The most coveted player to enter the college football transfer portal this offseason has received a waiver that will grant him immediate eligibility.
That statement could be recycled annually. This year that title belongs to JT Daniels. Ranked only behind Trevor Lawrence in the class of 2018 quarterback recruiting rankings, Daniels transferred to Georgia from USC after suffering a season-ending injury in the first game of the 2019 season. In his absence, Kedon Slovis became a star, prompting Daniels to seek out greener pastures.
Daniels’ decision on May 28 to become a Georgia Bulldog came as a surprise. Kirby Smart is not necessarily known for developing pros from the position and Georgia had already accepted a grad transfer for the upcoming season, Wake Forest’s Jamie Newman. Without obvious evidence (aside from playing time) to support a transfer waiver for Daniels, he was poised to pick up where Newman left off in 2021. Six weeks later, there’s a quarterback competition in Athens.
Thank you to the NCAA for granting me immediate eligibility and allowing me to play football this fall. I will not comment on the waiver or transfer, but look forward to a great 2020 season with my teammates.
— JT Daniels (@jtdaniels06) July 13, 2020
If Daniels has been welcomed into the SEC with open arms, what does that mean for UK quarterback Joey Gatewood?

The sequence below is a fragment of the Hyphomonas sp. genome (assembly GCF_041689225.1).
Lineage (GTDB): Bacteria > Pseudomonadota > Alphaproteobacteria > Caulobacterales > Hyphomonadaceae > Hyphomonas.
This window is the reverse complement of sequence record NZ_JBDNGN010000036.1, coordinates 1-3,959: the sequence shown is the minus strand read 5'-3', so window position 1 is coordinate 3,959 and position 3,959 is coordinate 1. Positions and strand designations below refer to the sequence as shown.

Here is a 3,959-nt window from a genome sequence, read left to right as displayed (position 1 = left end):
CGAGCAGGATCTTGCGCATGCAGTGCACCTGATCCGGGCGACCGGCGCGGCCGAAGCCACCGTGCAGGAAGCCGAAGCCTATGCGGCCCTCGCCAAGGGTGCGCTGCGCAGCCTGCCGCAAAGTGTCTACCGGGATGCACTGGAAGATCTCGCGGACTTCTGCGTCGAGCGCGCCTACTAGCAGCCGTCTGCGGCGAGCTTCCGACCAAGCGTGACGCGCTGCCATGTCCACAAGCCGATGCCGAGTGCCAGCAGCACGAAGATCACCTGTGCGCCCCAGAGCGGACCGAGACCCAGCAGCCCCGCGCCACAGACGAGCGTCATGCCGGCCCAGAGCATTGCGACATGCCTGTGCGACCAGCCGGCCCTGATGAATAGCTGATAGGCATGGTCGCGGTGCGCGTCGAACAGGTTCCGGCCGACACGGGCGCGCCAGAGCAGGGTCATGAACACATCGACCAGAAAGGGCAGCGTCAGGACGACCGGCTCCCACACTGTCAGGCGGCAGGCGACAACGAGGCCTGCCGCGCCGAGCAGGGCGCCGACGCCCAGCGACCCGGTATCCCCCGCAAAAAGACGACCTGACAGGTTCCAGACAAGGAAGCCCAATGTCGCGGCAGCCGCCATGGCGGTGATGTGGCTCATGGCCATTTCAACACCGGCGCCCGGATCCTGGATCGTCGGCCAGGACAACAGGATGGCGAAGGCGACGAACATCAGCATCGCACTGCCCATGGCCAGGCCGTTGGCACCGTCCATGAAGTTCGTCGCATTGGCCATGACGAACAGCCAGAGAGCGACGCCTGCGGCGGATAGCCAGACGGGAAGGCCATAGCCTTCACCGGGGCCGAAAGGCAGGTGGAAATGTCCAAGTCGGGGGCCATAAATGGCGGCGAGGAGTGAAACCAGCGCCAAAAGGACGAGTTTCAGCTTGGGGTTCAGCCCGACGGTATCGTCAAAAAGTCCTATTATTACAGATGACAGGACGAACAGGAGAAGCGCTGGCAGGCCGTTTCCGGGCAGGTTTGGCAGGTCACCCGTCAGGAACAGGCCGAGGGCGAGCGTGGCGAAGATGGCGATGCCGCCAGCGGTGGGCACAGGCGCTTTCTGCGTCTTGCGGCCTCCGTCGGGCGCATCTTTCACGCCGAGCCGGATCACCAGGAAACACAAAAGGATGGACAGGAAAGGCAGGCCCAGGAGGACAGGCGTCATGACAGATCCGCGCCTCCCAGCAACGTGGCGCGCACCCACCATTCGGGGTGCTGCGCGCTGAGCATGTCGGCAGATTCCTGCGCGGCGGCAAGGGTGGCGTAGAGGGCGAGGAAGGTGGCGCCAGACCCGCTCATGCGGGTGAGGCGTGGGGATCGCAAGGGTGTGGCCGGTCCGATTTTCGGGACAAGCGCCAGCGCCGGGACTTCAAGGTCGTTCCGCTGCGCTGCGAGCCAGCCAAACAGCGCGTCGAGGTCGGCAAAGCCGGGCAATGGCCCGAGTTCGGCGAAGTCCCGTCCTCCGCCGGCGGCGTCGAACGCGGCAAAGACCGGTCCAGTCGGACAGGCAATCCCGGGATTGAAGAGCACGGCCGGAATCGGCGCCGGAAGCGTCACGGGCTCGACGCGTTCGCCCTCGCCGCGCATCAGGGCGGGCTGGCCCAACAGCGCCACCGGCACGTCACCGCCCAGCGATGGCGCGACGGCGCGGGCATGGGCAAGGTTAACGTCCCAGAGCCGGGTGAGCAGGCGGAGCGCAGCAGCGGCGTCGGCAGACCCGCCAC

Precedent does not necessarily exist in the NCAA’s decision-making process. The severity of punishments for programs who have violated rules and what it takes to approve or decline a transfer waiver are arbitrary. There is a loose set of criteria that does appear to help the player requesting a waiver become immediately eligible — proximity from home to the new school and assistance from the former school. Neither apply to Gatewood, a Florida native, who is unlikely to receive an extra helping hand from Gus Malzahn’s administration with the Tigers on UK’s (current) 2020 schedule. Gatewood’s Jacksonville quarterback coach, Denny Thompson, made the case to the Courier-Journal on the player’s behalf.
“If one of the guidelines (for a waiver) is that you believe that you weren’t told completely accurate information so trust was an issue, I think that played out publicly,” Thompson said. “We all heard Auburn say he’s going to get snaps, he’s going to do this, and he wasn’t. If that is in any way shape or form a guideline, then I feel good about him getting it. … I like the odds actually.”
You should like Gatewood’s waiver odds for one simple reason: he’s a quarterback. JT Daniels moved thousands of miles away from his home state to play quarterback and for that reason alone. The only precedence set by the NCAA is preferential treatment for signal-callers. Joey Gatewood should not be the exception.